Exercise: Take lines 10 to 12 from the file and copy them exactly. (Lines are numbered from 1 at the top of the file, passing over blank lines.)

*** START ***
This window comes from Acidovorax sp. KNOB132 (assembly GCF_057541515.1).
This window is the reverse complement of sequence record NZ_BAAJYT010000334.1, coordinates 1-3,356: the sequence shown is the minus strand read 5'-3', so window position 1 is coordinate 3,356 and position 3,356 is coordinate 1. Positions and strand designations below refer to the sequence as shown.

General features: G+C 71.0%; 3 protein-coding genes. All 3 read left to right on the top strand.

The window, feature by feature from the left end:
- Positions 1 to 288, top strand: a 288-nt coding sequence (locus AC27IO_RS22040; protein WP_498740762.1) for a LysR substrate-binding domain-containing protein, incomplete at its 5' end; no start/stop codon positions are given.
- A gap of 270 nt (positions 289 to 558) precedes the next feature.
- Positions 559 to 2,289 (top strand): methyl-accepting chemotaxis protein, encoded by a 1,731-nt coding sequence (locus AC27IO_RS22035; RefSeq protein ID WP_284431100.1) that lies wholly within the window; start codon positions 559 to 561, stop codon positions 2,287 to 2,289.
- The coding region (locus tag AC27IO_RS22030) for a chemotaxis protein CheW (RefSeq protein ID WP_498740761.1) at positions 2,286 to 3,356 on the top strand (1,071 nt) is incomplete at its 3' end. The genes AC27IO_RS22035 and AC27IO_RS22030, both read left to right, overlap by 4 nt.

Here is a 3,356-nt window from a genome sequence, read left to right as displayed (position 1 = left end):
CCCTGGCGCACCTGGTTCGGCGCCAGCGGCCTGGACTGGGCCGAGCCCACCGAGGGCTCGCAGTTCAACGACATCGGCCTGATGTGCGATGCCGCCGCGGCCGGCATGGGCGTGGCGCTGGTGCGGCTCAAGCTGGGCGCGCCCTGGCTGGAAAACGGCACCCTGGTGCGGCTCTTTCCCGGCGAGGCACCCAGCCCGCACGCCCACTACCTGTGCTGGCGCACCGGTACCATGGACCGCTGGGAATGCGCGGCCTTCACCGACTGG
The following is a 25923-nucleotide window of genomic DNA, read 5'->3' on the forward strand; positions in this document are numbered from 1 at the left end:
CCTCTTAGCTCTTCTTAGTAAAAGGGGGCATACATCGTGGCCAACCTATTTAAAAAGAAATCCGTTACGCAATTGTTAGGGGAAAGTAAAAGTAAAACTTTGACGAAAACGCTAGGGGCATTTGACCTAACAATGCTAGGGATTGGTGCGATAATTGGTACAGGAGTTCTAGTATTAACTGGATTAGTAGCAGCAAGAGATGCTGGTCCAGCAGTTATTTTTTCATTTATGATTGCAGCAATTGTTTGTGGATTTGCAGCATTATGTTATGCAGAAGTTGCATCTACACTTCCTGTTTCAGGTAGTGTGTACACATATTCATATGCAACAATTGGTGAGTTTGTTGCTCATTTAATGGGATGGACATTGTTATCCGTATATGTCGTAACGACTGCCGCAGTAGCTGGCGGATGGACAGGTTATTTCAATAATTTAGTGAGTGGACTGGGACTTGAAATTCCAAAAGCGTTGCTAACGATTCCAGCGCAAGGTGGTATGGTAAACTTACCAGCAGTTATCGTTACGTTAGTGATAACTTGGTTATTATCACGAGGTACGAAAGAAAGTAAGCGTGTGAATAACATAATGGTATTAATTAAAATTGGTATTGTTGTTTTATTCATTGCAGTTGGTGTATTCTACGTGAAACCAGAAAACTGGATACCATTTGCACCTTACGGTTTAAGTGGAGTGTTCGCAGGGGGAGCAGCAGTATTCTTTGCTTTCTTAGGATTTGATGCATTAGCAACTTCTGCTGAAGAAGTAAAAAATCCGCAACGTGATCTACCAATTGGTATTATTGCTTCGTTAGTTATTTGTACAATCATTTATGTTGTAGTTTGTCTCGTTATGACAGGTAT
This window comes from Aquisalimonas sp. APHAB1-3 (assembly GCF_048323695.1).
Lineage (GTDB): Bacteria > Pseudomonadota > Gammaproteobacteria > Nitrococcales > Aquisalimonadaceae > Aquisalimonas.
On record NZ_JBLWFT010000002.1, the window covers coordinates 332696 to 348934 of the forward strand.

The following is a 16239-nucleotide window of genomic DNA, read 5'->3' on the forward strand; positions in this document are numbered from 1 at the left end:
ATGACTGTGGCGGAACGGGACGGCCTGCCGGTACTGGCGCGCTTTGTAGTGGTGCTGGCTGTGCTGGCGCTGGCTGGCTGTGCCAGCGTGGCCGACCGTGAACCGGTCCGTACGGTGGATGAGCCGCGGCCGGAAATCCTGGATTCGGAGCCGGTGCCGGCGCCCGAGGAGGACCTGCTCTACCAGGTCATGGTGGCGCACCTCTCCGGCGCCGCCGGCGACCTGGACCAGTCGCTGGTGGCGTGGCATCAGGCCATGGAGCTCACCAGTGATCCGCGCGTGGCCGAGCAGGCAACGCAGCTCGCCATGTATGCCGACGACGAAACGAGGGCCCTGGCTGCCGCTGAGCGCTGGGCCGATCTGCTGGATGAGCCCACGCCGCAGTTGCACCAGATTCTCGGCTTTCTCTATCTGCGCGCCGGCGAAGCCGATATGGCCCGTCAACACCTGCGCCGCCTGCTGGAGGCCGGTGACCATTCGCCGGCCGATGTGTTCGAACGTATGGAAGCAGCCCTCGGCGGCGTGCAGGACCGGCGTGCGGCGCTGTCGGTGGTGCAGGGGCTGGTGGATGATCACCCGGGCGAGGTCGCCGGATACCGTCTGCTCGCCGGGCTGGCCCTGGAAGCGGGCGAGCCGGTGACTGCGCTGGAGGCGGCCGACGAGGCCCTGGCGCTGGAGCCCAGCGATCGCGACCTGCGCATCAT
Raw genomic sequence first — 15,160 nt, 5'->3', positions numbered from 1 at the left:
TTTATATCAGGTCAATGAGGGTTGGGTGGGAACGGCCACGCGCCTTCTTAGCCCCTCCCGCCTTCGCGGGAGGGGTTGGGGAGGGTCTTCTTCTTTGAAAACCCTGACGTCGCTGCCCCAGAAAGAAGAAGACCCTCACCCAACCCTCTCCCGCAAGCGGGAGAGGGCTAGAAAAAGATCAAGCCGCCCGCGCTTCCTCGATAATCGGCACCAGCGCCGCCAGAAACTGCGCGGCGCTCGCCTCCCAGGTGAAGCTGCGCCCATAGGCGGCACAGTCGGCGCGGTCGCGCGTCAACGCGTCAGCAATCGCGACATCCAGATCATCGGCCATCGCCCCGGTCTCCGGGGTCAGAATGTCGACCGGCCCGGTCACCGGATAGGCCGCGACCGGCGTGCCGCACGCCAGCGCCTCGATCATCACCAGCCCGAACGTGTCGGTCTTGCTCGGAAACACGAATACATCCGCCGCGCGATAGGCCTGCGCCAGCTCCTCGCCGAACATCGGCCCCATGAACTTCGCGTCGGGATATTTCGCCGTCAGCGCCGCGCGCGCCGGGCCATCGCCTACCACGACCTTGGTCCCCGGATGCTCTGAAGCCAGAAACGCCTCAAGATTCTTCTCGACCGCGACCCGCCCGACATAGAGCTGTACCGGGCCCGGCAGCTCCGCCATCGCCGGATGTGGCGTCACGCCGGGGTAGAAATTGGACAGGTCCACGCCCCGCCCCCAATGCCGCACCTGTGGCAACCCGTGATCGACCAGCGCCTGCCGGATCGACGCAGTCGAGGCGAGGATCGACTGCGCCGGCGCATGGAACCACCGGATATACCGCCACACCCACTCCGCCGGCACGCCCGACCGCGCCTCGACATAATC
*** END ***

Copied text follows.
CCCTGGCGCACCTGGTTCGGCGCCAGCGGCCTGGACTGGGCCGAGCCCACCGAGGGCTCGCAGTTCAACGACATCGGCCTGATGTGCGATGCCGCCGCGGCCGGCATGGGCGTGGCGCTGGTGCGGCTCAAGCTGGGCGCGCCCTGGCTGGAAAACGGCACCCTGGTGCGGCTCTTTCCCGGCGAGGCACCCAGCCCGCACGCCCACTACCTGTGCTGGCGCACCGGTACCATGGACCGCTGGGAATGCGCGGCCTTCACCGACTGG
The following is a 25923-nucleotide window of genomic DNA, read 5'->3' on the forward strand; positions in this document are numbered from 1 at the left end:
CCTCTTAGCTCTTCTTAGTAAAAGGGGGCATACATCGTGGCCAACCTATTTAAAAAGAAATCCGTTACGCAATTGTTAGGGGAAAGTAAAAGTAAAACTTTGACGAAAACGCTAGGGGCATTTGACCTAACAATGCTAGGGATTGGTGCGATAATTGGTACAGGAGTTCTAGTATTAACTGGATTAGTAGCAGCAAGAGATGCTGGTCCAGCAGTTATTTTTTCATTTATGATTGCAGCAATTGTTTGTGGATTTGCAGCATTATGTTATGCAGAAGTTGCATCTACACTTCCTGTTTCAGGTAGTGTGTACACATATTCATATGCAACAATTGGTGAGTTTGTTGCTCATTTAATGGGATGGACATTGTTATCCGTATATGTCGTAACGACTGCCGCAGTAGCTGGCGGATGGACAGGTTATTTCAATAATTTAGTGAGTGGACTGGGACTTGAAATTCCAAAAGCGTTGCTAACGATTCCAGCGCAAGGTGGTATGGTAAACTTACCAGCAGTTATCGTTACGTTAGTGATAACTTGGTTATTATCACGAGGTACGAAAGAAAGTAAGCGTGTGAATAACATAATGGTATTAATTAAAATTGGTATTGTTGTTTTATTCATTGCAGTTGGTGTATTCTACGTGAAACCAGAAAACTGGATACCATTTGCACCTTACGGTTTAAGTGGAGTGTTCGCAGGGGGAGCAGCAGTATTCTTTGCTTTCTTAGGATTTGATGCATTAGCAACTTCTGCTGAAGAAGTAAAAAATCCGCAACGTGATCTACCAATTGGTATTATTGCTTCGTTAGTTATTTGTACAATCATTTATGTTGTAGTTTGTCTCGTTATGACAGGTAT